13. ccbob

    ccbob Member

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    And while you're on Main Street in Bishop, make time for a visit to the late Galen Rowell's Mountain Light Gallery... it is truly inspiring.
     
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  15. climbabout

    climbabout Member

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    Although it's already been suggested - I can't stress enough - Alabama Hills and the Death valley area - a great time for both would be between February and March - I have been to both several times and never tire of the area.
    Climbabout
     
  16. JeffD

    JeffD Member

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    Sorry for the delay in answering back to my own post. First, I want to heartily thank everyone for good leads! I'll be googling a lot attemping to find out more about all the locations you alluded to! I am getting psyched.

    I am looking at probably being in the area the second week of October, and, after reading the posts, I probably won't be confining myself to one area- looks like I'll be driving a lot, but I like that. I hope October, generally speaking, will be nice, weather wise. Or, at least, I hope I won't roast, or freeze. I am already roasting in Atlanta, currently.

    I am intrigued by the Bristle Cone forest people have mentioned. Can anyone comment a bit further on it? Where exactly is this? Even better yet, if someone has a topozone url, for a location, that would be awesome (www.topozone.com).

    Again, thanks for the wonderful response. I know I'll only scratch the surface in a weeks trip, but at least I won't feel quite as clueless as I prowl around looking for images.
     
  17. jimgalli

    jimgalli Subscriber

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    The topo map for Schulman Grove is here.

    Some 5X7's done about 3 years ago are here.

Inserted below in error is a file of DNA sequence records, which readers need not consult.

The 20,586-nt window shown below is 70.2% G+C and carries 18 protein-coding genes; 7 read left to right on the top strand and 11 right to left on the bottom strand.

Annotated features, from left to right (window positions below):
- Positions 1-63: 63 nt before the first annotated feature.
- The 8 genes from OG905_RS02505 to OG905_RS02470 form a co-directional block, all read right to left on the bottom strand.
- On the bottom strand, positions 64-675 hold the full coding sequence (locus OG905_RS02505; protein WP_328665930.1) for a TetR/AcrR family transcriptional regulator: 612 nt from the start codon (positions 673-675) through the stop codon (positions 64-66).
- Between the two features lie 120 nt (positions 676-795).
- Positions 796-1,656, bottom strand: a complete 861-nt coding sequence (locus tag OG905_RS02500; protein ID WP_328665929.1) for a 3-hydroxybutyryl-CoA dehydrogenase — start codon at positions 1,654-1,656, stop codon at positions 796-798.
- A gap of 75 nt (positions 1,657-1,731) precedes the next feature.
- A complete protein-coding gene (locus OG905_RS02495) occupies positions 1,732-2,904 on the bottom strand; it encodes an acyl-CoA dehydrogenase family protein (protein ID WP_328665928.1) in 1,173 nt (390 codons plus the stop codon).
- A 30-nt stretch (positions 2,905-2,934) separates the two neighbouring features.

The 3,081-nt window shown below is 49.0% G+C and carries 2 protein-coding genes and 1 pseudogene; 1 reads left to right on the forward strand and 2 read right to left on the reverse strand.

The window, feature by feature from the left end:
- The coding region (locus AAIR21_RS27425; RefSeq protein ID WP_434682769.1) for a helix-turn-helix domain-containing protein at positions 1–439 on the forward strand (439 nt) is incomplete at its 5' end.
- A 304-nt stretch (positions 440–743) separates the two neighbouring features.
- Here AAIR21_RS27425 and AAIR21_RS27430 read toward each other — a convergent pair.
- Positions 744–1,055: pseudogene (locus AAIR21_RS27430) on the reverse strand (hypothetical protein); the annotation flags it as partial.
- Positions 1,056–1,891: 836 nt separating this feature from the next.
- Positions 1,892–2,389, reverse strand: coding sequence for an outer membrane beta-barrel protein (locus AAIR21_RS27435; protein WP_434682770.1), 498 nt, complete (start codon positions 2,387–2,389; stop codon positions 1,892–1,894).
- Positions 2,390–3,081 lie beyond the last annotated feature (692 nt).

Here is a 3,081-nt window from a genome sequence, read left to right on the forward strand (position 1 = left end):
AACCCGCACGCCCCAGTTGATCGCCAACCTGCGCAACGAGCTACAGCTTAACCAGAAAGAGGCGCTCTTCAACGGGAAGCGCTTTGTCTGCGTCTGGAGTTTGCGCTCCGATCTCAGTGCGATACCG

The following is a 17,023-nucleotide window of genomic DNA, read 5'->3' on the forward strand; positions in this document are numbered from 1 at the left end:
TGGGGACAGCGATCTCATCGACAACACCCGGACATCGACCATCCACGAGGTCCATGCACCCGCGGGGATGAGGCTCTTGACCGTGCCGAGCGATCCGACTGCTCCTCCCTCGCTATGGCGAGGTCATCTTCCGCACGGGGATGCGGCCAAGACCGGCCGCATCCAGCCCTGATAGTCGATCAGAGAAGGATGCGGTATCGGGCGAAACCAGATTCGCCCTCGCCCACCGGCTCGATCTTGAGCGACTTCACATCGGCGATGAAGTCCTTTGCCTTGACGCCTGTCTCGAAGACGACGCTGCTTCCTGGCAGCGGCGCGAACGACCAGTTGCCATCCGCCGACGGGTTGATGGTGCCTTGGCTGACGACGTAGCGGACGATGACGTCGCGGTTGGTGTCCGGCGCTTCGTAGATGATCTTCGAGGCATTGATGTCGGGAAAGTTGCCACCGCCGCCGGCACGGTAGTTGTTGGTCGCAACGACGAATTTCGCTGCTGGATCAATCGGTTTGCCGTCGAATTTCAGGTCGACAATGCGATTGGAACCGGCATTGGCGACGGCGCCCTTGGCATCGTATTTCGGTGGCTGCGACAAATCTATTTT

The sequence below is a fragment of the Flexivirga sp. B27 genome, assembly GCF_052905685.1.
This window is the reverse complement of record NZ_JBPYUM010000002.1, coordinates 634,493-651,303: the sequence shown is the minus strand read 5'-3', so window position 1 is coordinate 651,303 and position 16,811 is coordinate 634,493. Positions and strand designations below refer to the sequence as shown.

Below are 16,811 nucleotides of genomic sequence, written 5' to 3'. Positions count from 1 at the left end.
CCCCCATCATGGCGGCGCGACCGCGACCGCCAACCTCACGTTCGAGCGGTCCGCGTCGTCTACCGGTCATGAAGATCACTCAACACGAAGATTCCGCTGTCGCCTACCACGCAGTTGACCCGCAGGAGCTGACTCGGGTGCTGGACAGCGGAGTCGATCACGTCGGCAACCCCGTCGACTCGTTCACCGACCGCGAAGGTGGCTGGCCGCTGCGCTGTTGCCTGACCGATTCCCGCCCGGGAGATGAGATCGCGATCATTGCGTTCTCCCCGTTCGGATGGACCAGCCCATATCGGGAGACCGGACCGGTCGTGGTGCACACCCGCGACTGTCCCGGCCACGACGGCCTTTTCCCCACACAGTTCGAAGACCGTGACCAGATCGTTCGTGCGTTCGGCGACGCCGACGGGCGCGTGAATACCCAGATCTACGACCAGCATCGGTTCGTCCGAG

The Ancient Bristlecone Forest is in the White Mountain range E. of highway 395 and Bishop / Big Pine Ca. The white mountains are the e. border of Owens Valley with the High Sierras being the W.

    What month would you be coming? Death valley is great in the winter while Bristlecones are great in summer. 11,000 feet elevation difference in a very few miles as the birds fly.
     
  18. JeffD

    JeffD Member

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    I'm thinking I'll be there in mid October, if things pan out right. Looks like 395 has plenty of diversions for a photographer!
     
  19. tim rudman

    tim rudman Member

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    Just to add to what others have said about the Bristlecones - keep going right to the top but be aware that the track is rough and consists of sharp flinty stones for some miles. If you take highway tyres they may not survive the trip.
    I went in a hired 4x4 and had a completely shredded tyre. Local people who stopped (always very briefly!) as they passed me changing the wheel all advised at least 6-8 ply tryes and 2 spares. My 4x4 had highway tyres. Alamo were very unco-operative and pointed out that according to the small print on the contract I shouldn't have taken the 4x4 off a tarmac surface, (which seemed rather pointless to me to pay all that extra to stay on a sealed road!) and that 'violating' these conditions made all the insurance void - so be warned on both counts. It's worth it when you get there though and when I go back I will explore the possibility of hiring a true off road vehicle by the day.
    Tim
     
  20. TheFlyingCamera

    TheFlyingCamera Membership Council Council

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    Jeff-